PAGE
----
Many families can settle their differences without seeking outside help. But when a dispute escalates, it can reach the point where the legal system must resolve the issue. In some situations, processes such as alternative dispute resolution (ADR) can facilitate an agreement between the parties. If this remedy fails, there may be no choice but to take the matter to court.
The most common situations where families go to court are:
Jump Ahead To
While most couples enter into a marriage believing it will last a lifetime, this isn’t always the case. Couples who are unable to resolve their differences may have no choice but to seek a divorce. A divorce raises issues such as alimony, child custody and the division of property and debts. If the partners can’t reach an agreement on these matters through ADR processes such as negotiation, mediation or arbitration, the family court system must determine the outcome.
2. Physical Abuse and PFAs
Victims of domestic violence committed by a household member (in South Carolina, this encompasses a spouse or former spouse, people who have children in common, and males and females who are cohabitating or have done so in the past) may need to pursue a protection from abuse (PFA) order through the family court to keep them safe. Depending on the circumstances, a PFA can order the offenders to stop abusing the victim, leave the household, stay away from the victim, or surrender any weapons and ammunition in their possession.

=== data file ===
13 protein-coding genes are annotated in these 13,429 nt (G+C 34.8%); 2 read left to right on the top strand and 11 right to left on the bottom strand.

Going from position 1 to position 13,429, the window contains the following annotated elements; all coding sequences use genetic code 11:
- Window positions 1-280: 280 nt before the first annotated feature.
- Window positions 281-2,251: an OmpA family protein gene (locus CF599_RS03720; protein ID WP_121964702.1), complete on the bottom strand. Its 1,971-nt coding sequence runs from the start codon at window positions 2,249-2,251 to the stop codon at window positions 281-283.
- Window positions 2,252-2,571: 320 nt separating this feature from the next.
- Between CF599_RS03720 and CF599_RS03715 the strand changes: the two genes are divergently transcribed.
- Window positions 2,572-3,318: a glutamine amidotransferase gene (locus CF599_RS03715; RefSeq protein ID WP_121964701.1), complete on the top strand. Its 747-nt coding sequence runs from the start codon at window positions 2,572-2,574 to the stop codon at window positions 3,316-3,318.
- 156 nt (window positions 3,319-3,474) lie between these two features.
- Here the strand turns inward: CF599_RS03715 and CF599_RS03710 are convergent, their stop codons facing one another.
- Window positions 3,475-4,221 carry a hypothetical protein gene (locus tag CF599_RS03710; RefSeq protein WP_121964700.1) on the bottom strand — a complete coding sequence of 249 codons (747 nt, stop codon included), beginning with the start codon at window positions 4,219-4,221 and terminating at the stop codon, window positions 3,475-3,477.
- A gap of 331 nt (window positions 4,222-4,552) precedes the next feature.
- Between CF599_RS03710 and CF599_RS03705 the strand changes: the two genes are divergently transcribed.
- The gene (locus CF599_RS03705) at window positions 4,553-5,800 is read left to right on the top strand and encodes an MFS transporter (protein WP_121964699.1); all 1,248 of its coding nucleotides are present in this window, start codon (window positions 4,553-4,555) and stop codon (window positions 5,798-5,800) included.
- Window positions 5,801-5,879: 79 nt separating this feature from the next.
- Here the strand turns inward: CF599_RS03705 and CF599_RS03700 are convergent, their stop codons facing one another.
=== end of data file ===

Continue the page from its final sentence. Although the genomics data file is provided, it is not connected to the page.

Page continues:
3. Monetary Issues
Families can face a wide range of financial disputes that the family court system must resolve. One of the most common situations is when an ex-spouse falls behind on child support payments. In South Carolina, a child support calculator determines the amount that one spouse must pay to the other. However, spouses can ask the court to modify the amount due to a change in circumstances.
4. Violations of Child Custody Arrangements
While the divorce process typically determines how much time children spend living with each parent, some parents may violate the family court orders. They may attempt to keep a child away from their ex-partner or, in some situations, relocate with the child without informing the other parent of their whereabouts. In these circumstances, a parent can seek a remedy through the family court.
5. Child Neglect or Abuse
When parents do not care for their children properly or cause them physical harm, the family court may need to intervene. In some cases, the court may take actions such as ordering the removal of a child from an abusive household or granting custodial rights to a grandparent.
Lauren Taylor Law Can Represent You in Family Court in Greenville, SC
If you’re in the Greenville, SC, area and are facing a family court issue, Lauren Taylor Law can help. Attorney Taylor has extensive experience in handling all types of family court matters — and she will provide the experienced representation you deserve. Contact our firm to learn more.
South Carolina divorce attorney Lauren Taylor practices family law in Charleston and Greenville. She graduated from the Charlotte School of Law, and has been practicing for more than ten years.
Since the firm’s inception in 2012, Mrs. Taylor has helped hundreds of people navigate the uncertainties surrounding the family and criminal court process.
She has cultivated a team that ensures each case has a strategy crafted specifically to the clients needs and desires.
Her commitment to top notch service has led her to open two additional offices in the low country where she now resides with her husband Michael and her golden retriever, Buster.